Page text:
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NVIDIA has been dominating discrete GPU market share for a while now, but AMD has made a comeback in the last few months with its Radeon R9 300 series and the HBM1-powered R9 Nano and R9 Fury cards. In Q4 2015, AMD's discrete GPU sales increased by 6.69%, thanks to the release of the R9 380X.
On the other hand, NVIDIA's discrete GPU sales were down 7.56% after it released the GTX 950. This means that AMD could secure itself 7% of the discrete GPU market share in a single quarter, which is impressive. It won't be long until AMD fully unveils their next-gen Polaris 10 and Polaris 11-based video cards, but we'll have to wait until late this year according to the new rumors, or early 2017 for the HBM2-powered Vega GPU.
We've just wrapped our review on the NVIDIA GeForce GTX 1080, with it blowing everything else out of the water, but one of the things I can't wait for is the cheaper GTX 1070.
NVIDIA's GeForce GTX 1070 is going to be a video card that represents huge value for money, priced at $379. The specifications were hush-hush until now, but it looks like the GTX 1070 will feature 1920 cores, down from the 2560 cores found on the GTX 1080. The GP104-based GeForce GTX 1070 is expected to be faster than the current GM200-based GeForce GTX 980 Ti, and even the Titan X.
We can work out the rough GPU clock of the GTX 1070 if we look at the ~1600MHz Boost clock, comparing it to the 1733MHz Boost on the GTX 1080. The GTX 1080's default GPU clock speed is 1607MHz, so I'm expecting the GTX 1070 to fall somewhere in the 1400-1450MHz range. Coupled with 8GB of GDDR5 on a 256-bit memory bus, we're talking about 256GB/sec of memory bandwidth - which is a kick down from the 320GB/sec on the GTX 1080 with its 8GB of GDDR5X on the same 256-bit memory bus.
Last week's Radeon 16.5.2 drivers included some optimizations for Doom, although no specific numbers were included. Now AMD has released a beta driver in 126.96.36.199 with yet more performance improvements, and this time with numbers in hand.
The company claims up to 35% better performance on the R9 390 over the previous drivers. Anyone on the 290 series should absolutely download these as well given the similar GPU architecture; it doesn't hurt to try for older cards either.
In my personal testing with a 290X, Ultra settings were giving me anywhere from about 40 to 110 FPS with frequent stuttering and a general feeling of input lag with 16.5.2; updating the drivers sees Ultra run smooth as butter, rarely if ever dipping below 60 FPS and often staying over 100, with little or no stuttering and no feeling of input lag. I'll go so far as to say this is likely the biggest performance improvement I've ever seen from a driver update.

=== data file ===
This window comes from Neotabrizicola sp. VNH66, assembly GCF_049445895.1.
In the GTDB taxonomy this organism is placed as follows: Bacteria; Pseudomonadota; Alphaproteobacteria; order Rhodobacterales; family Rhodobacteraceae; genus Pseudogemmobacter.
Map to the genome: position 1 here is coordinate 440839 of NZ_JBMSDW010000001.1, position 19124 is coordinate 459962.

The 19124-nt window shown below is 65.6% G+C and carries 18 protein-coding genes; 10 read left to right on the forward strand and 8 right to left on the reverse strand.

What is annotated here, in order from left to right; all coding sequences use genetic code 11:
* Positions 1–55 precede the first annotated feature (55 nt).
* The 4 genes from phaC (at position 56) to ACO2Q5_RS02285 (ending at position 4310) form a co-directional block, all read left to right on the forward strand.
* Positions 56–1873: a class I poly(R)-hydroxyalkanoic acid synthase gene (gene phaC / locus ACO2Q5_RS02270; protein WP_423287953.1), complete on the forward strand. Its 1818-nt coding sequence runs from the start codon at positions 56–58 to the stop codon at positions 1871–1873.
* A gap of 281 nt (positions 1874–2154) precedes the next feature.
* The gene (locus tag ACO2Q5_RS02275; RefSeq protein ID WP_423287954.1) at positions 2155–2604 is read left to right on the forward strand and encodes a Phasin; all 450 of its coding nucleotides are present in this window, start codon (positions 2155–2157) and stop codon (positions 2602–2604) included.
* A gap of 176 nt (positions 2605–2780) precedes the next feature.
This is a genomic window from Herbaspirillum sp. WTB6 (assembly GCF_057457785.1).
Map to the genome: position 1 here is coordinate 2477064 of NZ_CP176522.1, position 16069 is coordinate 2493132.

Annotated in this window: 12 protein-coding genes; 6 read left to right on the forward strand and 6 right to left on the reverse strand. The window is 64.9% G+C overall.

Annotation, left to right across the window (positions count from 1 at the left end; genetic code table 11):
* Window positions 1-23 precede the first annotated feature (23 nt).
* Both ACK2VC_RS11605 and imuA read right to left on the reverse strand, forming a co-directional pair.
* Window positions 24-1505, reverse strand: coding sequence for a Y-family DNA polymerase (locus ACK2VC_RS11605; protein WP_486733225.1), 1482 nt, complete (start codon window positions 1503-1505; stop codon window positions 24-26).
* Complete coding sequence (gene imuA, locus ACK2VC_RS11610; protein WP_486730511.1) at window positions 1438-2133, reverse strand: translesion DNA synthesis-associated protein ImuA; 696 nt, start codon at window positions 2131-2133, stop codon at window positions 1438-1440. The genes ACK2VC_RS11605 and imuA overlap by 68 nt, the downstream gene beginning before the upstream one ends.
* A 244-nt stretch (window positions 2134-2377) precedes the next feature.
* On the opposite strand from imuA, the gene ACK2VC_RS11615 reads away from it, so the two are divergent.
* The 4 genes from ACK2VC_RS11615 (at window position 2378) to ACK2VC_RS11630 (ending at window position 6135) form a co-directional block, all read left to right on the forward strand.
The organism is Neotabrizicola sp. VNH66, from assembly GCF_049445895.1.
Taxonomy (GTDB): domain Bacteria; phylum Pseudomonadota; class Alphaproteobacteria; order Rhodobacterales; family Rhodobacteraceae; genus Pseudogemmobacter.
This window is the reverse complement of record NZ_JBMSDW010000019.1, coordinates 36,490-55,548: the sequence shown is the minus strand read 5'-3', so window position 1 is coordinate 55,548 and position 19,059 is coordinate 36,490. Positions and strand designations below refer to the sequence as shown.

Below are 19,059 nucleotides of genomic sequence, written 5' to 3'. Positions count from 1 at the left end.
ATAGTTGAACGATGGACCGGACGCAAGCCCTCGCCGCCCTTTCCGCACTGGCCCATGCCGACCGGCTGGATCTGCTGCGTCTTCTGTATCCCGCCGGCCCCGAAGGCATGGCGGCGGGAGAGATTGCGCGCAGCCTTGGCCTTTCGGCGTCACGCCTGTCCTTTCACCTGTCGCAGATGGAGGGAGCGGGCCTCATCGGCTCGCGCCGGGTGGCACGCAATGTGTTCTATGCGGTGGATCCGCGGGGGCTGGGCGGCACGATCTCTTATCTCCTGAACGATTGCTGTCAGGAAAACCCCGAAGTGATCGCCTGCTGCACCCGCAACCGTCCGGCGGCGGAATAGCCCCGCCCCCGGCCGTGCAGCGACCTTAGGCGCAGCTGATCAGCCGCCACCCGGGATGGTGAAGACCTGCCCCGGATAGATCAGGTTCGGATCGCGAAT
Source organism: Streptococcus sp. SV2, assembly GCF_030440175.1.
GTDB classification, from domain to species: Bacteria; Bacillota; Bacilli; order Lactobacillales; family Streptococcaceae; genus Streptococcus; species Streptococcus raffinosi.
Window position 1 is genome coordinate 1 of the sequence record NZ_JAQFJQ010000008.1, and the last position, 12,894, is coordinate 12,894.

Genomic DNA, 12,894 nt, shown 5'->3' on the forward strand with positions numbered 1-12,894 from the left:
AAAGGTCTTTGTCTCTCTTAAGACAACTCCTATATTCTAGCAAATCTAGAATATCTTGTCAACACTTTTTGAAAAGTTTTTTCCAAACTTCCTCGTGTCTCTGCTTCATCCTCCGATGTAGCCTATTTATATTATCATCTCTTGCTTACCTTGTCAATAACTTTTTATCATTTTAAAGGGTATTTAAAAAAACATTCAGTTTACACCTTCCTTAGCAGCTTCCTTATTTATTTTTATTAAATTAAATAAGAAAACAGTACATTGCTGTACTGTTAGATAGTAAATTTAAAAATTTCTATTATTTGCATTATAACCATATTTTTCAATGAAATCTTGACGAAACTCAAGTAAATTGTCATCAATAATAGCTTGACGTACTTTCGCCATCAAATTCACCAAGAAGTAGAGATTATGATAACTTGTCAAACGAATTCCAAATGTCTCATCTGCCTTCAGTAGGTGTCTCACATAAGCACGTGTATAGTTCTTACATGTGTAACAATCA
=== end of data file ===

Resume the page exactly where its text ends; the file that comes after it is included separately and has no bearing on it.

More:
We've been hearing a fair bit about AMD's next-gen Polaris architecture and its unveiling during Computex 2016, especially the rumor that AIB partners won't be showing off Polaris-based video cards during the show... boo.
Well, according to the latest rumors, press from around the world are being invited to an event on June 1 where AMD will unveil the new Radeon 400 series based on the Polaris architecture. Polaris 10 will be powering the Radeon 400 series while Polaris 11 will be baked into the lower/mid-range parts. The Polaris 11 GPU is what we saw last year in Sonoma, which was compared against the GTX 950 using less than 85W of power.
Some of the rumors have AMD using Polaris 10 to power the Radeon 400 and have it hit the mid-range segment, priced at less than $299.
id Software has unleashed DOOM onto the world, with AMD pushing out its new Radeon Software Crimson Edition 16.5.2 drivers, and now NVIDIA with its GeForce Game Ready 365.19 drivers.
The new GeForce 365.19 drivers are also Game Ready for Homefront: The Revolution, which drops on May 17. There's also support provided for Master of Orion, which has just hit Early Access on Steam. You can grab the new GeForce 365.19 drivers here, or grab them through GeForce Experience.